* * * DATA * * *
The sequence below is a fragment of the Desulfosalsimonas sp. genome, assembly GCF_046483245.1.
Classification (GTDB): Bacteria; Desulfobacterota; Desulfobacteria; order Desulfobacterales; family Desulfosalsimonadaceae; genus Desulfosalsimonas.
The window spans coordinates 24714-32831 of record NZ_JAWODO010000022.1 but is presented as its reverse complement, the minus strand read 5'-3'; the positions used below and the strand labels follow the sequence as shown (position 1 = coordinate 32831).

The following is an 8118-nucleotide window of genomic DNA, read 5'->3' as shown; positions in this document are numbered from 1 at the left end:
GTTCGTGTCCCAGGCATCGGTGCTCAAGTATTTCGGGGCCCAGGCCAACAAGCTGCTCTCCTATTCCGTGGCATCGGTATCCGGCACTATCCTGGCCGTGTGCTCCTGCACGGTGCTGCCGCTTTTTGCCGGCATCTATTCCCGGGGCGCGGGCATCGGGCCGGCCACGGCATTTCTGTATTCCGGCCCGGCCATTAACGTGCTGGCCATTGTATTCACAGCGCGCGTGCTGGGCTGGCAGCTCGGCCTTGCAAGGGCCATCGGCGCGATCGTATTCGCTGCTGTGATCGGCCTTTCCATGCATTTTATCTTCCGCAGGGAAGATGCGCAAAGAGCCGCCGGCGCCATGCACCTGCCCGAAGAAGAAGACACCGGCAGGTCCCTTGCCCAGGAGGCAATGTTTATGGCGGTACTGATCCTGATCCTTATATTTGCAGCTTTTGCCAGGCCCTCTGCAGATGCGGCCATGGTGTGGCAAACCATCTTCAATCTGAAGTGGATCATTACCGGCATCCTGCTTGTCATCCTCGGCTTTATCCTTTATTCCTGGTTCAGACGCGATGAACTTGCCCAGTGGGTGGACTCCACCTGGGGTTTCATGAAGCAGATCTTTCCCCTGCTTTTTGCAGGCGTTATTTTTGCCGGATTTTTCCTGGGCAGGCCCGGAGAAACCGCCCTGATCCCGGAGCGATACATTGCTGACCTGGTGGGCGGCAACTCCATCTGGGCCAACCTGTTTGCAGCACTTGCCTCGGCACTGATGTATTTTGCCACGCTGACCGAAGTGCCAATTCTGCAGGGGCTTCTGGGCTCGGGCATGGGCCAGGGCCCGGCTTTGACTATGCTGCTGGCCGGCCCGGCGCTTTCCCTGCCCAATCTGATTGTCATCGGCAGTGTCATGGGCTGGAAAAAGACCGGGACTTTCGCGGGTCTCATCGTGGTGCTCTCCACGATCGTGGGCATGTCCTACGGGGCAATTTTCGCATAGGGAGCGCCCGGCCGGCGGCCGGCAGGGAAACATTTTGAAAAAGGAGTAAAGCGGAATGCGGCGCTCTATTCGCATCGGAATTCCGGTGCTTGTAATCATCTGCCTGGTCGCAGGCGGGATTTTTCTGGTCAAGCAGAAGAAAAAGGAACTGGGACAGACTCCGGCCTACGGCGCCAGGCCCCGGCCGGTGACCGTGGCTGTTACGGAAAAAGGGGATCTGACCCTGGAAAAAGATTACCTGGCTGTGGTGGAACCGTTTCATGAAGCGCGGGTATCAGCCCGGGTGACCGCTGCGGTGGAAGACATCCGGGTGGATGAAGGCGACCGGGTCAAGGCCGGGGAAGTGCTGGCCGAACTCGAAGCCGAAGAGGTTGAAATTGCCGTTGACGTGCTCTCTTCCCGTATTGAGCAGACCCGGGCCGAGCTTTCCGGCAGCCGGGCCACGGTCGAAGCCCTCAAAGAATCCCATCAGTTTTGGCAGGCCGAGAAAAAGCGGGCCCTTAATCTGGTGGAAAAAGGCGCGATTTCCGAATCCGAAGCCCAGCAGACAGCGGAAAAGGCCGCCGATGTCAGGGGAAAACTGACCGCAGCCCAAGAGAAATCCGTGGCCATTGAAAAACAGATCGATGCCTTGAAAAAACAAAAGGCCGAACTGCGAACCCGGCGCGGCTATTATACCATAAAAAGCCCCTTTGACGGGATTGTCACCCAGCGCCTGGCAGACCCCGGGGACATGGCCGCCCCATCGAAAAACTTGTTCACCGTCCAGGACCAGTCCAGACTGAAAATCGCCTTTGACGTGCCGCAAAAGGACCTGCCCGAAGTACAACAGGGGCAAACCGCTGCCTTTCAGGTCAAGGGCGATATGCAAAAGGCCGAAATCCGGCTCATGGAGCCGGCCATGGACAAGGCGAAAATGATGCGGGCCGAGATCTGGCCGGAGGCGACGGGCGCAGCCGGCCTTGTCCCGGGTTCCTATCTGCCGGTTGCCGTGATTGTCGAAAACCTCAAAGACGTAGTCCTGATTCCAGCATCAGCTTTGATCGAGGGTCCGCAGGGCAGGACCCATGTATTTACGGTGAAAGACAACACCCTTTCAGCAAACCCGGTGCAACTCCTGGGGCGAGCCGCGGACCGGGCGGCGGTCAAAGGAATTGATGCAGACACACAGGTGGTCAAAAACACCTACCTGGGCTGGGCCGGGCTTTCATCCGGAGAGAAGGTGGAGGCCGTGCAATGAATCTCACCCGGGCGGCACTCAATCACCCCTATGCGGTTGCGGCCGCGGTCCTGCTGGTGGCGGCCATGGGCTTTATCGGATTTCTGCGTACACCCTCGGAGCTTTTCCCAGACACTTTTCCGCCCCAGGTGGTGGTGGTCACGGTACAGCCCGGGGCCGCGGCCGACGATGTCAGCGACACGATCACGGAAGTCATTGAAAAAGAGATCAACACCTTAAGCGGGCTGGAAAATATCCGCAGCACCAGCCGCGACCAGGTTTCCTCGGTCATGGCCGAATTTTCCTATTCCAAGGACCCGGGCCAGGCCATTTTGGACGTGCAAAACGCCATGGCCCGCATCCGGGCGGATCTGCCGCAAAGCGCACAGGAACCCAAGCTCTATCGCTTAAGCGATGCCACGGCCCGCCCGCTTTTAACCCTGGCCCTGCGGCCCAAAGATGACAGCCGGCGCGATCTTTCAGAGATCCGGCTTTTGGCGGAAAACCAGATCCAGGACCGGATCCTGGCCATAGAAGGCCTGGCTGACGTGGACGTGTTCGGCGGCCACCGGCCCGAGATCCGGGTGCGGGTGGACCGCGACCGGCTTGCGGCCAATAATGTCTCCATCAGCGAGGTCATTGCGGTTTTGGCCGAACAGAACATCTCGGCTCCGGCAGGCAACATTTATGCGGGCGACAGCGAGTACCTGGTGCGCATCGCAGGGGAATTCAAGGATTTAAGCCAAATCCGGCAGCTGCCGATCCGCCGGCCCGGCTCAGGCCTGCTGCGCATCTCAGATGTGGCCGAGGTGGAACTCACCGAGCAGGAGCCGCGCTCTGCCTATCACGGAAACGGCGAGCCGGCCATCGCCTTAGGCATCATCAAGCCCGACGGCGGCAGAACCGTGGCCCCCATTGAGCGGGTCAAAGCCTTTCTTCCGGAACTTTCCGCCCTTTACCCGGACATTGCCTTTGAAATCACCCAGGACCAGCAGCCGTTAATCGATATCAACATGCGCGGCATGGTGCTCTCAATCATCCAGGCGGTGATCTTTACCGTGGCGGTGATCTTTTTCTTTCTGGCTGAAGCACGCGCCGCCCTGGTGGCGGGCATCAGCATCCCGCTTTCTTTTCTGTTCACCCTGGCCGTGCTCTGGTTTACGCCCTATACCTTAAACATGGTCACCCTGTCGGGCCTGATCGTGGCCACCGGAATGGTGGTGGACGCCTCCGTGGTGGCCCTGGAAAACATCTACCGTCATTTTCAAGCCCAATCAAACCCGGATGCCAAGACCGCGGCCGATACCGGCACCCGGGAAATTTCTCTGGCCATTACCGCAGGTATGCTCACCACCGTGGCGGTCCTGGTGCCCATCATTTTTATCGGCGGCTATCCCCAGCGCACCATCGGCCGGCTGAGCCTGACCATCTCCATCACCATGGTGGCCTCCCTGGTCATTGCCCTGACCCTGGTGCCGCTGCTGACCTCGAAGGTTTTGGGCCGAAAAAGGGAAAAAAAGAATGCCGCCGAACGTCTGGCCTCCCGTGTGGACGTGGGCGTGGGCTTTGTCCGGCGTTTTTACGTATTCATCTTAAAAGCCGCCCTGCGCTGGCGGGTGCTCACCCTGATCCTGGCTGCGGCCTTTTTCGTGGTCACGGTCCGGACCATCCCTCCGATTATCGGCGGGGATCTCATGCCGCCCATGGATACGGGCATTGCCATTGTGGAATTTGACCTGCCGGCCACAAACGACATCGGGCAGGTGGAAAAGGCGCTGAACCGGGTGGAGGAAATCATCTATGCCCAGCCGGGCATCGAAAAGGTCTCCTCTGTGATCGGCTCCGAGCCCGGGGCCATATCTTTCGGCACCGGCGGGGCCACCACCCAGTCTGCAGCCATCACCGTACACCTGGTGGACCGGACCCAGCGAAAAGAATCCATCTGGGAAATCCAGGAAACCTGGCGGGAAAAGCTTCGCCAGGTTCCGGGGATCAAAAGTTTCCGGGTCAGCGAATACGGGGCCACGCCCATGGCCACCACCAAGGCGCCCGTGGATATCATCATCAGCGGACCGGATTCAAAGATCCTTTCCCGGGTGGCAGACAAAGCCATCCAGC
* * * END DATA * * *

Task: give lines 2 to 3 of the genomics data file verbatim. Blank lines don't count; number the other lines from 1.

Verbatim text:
Classification (GTDB): Bacteria; Desulfobacterota; Desulfobacteria; order Desulfobacterales; family Desulfosalsimonadaceae; genus Desulfosalsimonas.
The window spans coordinates 24714-32831 of record NZ_JAWODO010000022.1 but is presented as its reverse complement, the minus strand read 5'-3'; the positions used below and the strand labels follow the sequence as shown (position 1 = coordinate 32831).